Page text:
Stack Overflow is a community of 4.7 million programmers, just like you, helping each other.

Join them; it only takes a minute:

Sign up
Join the Stack Overflow community to:
  1. Ask programming questions
  2. Answer and help your peers
  3. Get recognized for your expertise

I've been looking around on how to use JavaScript to set names to proper case, e.g. george mchall would become George McHall. I was able to find a write up on Codeproject on how to do this, as well as a person that intended it to do this:

function toProperCase(s){
    return s.toLowerCase().replace( /\b((m)(a?c))?(\w)/g,
    function($1, $2, $3, $4, $5) {
   return $3.toUpperCase()+$4+$5.toUpperCase();
  return $1.toUpperCase(); 

This allows for what I'm looking for. But I need to be able to extend it further and add additional cases.

I found another page on John Gruber's site doing title case, but I'm only looking at doing names.

So, does anyone have an idea on extending it? I'm really just looking for a point in the right direction.

Edit: Since I seem to be hitting a wall here, maybe someone has a way to do it server side. This is at least for now using ColdFusion for the server side. I've seen a C# implementation, but I'm not able to move to C# at the moment.

share|improve this question
It's more complicated a problem than it may appear at first glance. You will have to allow for cases beyond Mac/Mc. For example, O'Brien, D'Agostino, LaSalle, etc. Regex may not prove to be the best tool for this. You may have to resort to some kind of dictionary. – Robusto Nov 9 '10 at 14:12
It already accounts for names with ' and - because the regex is counting those as a new word after the hyphen or apostrophe. And the regex is already accounting for the Mc/Mac. I'm really looking to account for the La* cases. Anythinh I'm then missing I should know how to add once I figure out how to continue to extend it. It's also nothing mission critical, I'm just trying to catch as many as possible for a consistent output. – Tim Meers Nov 9 '10 at 14:23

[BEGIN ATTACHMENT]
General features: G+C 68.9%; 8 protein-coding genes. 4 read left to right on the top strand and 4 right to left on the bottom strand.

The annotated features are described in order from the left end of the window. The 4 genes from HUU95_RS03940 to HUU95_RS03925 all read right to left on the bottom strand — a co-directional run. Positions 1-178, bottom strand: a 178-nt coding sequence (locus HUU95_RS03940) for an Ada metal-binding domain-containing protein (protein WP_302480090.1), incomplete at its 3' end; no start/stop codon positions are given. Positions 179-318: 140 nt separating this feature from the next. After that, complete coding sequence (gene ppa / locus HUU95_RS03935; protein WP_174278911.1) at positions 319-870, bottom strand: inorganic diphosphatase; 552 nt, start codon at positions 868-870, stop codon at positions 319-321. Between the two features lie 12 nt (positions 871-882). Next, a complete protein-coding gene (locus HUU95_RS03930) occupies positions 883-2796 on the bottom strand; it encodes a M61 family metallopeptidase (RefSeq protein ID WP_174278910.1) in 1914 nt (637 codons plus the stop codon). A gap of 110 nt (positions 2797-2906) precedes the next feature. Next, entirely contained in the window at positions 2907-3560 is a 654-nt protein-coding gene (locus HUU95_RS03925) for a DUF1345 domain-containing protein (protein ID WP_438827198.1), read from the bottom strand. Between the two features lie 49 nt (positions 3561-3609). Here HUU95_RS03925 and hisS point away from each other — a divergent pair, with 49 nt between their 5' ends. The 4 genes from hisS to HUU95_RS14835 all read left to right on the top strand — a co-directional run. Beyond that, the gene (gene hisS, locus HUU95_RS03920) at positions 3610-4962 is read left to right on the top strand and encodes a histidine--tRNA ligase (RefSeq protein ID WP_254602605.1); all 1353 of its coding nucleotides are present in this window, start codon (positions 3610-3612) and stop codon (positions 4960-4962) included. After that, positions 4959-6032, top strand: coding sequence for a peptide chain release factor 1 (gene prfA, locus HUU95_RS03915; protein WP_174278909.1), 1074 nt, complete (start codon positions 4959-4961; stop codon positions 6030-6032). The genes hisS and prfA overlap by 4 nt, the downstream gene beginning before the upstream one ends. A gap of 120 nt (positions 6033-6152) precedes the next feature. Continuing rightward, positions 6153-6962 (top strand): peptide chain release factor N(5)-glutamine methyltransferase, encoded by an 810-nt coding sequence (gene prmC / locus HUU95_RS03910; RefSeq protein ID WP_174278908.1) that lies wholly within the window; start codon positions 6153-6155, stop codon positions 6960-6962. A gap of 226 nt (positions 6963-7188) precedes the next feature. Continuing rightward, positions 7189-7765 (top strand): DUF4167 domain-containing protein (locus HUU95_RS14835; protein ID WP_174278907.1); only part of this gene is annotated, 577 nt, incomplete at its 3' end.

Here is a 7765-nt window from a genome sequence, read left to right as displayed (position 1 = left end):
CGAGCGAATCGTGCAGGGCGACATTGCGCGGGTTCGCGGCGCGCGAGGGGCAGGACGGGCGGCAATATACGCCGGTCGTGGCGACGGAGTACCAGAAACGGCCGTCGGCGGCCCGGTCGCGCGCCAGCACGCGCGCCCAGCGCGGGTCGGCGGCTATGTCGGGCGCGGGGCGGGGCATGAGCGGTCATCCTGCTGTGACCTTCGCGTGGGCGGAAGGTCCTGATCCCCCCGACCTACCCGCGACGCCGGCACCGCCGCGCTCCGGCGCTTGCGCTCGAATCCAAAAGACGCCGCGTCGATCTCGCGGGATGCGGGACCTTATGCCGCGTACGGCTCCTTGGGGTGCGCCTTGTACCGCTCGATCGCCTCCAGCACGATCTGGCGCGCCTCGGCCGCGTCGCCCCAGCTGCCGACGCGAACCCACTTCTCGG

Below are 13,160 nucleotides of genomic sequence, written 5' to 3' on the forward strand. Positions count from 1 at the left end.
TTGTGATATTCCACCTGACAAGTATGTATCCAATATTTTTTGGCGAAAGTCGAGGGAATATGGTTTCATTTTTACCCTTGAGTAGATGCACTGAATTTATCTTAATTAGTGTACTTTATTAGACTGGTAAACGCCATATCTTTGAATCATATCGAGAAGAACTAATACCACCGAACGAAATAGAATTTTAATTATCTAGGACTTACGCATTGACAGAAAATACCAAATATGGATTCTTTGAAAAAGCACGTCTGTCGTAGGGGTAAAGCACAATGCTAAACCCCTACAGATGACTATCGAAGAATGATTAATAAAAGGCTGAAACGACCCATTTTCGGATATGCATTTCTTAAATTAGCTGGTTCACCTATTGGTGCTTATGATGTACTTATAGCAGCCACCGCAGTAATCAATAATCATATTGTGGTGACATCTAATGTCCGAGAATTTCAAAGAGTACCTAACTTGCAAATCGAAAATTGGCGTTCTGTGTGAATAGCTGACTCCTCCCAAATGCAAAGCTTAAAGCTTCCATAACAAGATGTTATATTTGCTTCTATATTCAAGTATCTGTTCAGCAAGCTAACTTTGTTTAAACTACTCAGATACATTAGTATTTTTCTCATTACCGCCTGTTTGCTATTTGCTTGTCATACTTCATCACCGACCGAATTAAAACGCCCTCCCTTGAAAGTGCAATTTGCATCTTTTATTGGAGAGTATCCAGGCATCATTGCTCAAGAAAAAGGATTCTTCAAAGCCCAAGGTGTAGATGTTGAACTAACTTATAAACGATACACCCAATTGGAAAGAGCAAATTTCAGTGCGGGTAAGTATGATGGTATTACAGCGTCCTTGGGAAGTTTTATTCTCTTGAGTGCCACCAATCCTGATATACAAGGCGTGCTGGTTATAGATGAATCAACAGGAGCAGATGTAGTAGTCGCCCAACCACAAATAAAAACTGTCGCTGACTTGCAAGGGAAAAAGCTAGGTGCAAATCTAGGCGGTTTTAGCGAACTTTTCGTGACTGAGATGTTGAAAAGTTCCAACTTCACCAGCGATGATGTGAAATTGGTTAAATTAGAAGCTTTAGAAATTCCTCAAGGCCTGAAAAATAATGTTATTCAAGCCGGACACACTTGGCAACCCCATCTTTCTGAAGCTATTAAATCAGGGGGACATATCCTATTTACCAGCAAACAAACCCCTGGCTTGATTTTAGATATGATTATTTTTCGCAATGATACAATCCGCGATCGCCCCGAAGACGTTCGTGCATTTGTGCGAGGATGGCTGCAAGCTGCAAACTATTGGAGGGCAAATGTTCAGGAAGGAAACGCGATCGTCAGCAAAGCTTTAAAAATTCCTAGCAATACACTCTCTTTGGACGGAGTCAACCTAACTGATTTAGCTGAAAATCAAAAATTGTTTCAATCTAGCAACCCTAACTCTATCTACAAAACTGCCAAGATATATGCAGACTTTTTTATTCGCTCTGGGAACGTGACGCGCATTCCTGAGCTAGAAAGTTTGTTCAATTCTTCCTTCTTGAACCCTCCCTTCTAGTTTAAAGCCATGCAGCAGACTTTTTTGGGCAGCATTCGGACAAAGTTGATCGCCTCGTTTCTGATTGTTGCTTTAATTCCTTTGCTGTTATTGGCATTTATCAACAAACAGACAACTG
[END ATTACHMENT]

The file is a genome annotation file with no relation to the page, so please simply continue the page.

Consider also the various latin names, like "Oscar de la Renta" where it's incorrect for the "de" and "la" to be capitalized. – T.J. Crowder Nov 9 '10 at 14:24
@Tim: the problem is differentiating between surnames like Lasseter and LaSalle. That's not something you can do with regex. – Andy E Nov 9 '10 at 14:42
@Tim Meers: Just thought of another ugly exception for you. Google "Jerald terHorst", who was press secretary for Gerald Ford. I think you'll find there is no "perfect" way to accomplish this with regular expressions. – Robusto Nov 10 '10 at 13:43
up vote 3 down vote accepted

How about this:

if (str==str.toLowerCase() || str==str.toUpperCase())
  str = str.toTitleCase();

Otherwise, leave it well alone!!!

Edit: You could optionally split the string to weed out people holding the shift key for too long, like SMith.

share|improve this answer
After discussion in the question comments this is the "best" solution. However the toTitleCase() does not work at all for me. Perhaps elaborating your answer would help. – Tim Meers Nov 9 '10 at 15:06
Sorry, thought it was a built-in function. Here's an implementation that'll make it work: – Nathan MacInnes Nov 9 '10 at 15:57
Taking this as my answer because it's "good enough" and should attempt at least to catch the caps lock offenders which seems to be the widest offending group. – Tim Meers Nov 10 '10 at 14:07
Yup, "good enough" is what I've found when I've done this in PHP. It's just impossible to account for every possible mixed-case surname. – Nathan MacInnes Nov 10 '10 at 14:19

Your Answer


By posting your answer, you agree to the privacy policy and terms of service.

Not the answer you're looking for? Browse other questions tagged or ask your own question.